Dec. 8 - Poet Maya Angelou and former Secretary of State James Baker remember Nelson Mandela and the end of apartheid on CBS' Face the Nation. Linda So reports.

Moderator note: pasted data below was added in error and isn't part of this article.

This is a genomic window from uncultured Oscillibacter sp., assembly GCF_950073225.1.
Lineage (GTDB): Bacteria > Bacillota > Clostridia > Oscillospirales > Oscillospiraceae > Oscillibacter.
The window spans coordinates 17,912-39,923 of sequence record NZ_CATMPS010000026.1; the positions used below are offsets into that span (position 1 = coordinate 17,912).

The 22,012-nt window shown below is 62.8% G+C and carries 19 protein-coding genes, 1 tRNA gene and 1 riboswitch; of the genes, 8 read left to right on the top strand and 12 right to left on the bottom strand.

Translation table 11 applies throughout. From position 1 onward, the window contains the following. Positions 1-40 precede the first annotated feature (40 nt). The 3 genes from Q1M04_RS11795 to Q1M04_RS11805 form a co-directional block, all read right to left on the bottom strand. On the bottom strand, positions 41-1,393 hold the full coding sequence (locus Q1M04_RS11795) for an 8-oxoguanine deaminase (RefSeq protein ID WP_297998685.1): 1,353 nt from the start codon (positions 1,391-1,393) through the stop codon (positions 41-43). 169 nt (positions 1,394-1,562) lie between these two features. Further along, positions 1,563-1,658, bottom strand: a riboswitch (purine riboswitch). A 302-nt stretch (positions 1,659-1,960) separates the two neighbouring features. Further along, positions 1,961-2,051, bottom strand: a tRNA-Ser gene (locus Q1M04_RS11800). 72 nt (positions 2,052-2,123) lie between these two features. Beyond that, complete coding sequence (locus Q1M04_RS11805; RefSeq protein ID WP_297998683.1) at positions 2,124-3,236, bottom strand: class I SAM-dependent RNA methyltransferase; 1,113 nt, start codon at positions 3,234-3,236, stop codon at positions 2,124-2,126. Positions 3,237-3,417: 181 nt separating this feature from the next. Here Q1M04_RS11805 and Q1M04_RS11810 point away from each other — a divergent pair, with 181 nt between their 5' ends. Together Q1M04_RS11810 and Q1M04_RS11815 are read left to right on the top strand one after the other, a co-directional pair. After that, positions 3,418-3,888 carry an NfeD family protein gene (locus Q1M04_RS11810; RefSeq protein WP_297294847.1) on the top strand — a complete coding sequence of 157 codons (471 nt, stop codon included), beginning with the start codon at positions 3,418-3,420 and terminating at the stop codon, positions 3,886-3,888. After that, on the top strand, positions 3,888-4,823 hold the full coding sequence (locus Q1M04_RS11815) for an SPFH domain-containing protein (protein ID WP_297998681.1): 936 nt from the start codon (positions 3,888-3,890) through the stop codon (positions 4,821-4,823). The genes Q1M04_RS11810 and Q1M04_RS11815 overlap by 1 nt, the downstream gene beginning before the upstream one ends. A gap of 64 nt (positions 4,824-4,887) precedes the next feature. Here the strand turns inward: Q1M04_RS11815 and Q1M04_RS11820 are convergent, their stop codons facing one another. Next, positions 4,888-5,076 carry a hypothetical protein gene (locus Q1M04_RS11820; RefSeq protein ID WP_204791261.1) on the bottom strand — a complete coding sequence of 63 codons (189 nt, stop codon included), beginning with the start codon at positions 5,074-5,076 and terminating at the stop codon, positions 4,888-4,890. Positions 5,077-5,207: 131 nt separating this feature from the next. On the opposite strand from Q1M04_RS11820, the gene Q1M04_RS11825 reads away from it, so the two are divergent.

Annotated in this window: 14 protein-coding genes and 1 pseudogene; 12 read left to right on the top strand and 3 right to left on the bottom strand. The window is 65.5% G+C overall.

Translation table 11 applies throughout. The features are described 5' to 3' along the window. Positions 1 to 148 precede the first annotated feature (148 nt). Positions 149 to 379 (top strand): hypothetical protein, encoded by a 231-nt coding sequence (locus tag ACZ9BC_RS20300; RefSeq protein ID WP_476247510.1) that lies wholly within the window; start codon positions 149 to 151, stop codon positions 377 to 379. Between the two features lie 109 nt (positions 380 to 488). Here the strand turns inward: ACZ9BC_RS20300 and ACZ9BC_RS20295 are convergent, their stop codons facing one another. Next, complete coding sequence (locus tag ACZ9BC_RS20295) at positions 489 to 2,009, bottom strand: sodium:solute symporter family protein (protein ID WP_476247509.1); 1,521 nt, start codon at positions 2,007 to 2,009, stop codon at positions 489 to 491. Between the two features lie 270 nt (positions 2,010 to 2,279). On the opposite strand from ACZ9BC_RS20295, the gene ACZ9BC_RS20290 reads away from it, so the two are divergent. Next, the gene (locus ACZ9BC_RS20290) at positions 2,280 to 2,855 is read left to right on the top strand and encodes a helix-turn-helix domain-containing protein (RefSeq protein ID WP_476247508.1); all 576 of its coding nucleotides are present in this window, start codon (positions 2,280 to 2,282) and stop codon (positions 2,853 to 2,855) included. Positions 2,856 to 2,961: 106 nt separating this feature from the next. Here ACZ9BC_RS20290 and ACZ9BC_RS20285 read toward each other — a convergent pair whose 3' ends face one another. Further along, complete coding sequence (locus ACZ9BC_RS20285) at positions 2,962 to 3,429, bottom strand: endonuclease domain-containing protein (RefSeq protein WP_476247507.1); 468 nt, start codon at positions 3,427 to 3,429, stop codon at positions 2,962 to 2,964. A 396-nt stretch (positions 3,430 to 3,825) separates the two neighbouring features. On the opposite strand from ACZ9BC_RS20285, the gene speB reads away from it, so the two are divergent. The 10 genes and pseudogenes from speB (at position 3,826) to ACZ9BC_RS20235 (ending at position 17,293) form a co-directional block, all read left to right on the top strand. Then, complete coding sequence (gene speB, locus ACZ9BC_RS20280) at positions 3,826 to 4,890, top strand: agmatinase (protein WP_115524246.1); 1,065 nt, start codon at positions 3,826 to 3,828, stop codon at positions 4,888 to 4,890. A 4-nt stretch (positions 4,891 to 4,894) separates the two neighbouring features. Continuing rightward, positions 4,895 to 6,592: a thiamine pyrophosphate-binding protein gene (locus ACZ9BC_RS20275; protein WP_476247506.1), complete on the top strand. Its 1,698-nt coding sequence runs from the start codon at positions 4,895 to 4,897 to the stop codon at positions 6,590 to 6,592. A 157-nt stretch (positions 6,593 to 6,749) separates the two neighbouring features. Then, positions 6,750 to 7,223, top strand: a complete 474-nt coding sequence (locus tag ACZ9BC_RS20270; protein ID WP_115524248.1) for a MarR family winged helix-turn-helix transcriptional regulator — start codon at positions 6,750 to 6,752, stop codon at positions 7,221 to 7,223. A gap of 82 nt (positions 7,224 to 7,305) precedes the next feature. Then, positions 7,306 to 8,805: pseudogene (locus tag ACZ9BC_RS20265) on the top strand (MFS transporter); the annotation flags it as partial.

Nelson Mandela left his mark on people around the world. Poet Maya Angelou remembers when the anti-apartheid hero visited her and her husband while they were living in Egypt. Speaking on CBS' Face the Nation, Angelou says she was surprised at Mandela's kindness to her husband, a South African freedom fighter from a rival political group. SOUNDBITE: POET MAYA ANGELOU, SAYING: "I had been so used to these rivals, arguing and shouting in the living room, and shouting in the street against each other... But when Mr. Mandela came, he never had a cross word to say to anyone. I was amazed. I had never seen South Africans who were that kind. He had a compliment to give to everybody, including my housekeeper and the doorman. It was amazing, a gentle giant he was." Angelou wrote this poem celebrating Mandela's life and legacy. She says the U.S. State Department called her about a year and half ago with the request. SOUNDBITE: POET MAYA ANGELOU, SAYING: "But I also had to agree I would not speak about it or release it until 48 hours until after he was actually dead and I agreed." Following his release from prison, Mandela went on to become South Africa's first black president. Former Secretary of State James Baker remembers a conversation he had with F.W. de Klerk, the last white president before apartheid was toppled in South Africa. SOUNDBITE: FORMER SECRETARY OF STATE JAMES BAKER, SAYING: "At the end of the our meeting he called me into a room just the two of us and he said let me tell you something Mr. Secretary, I am going to be the last white president of South Africa. That was a startling statement at the time if you think back to 1990." Mandela's remarkable ability to forgive is what many say led him to greatness.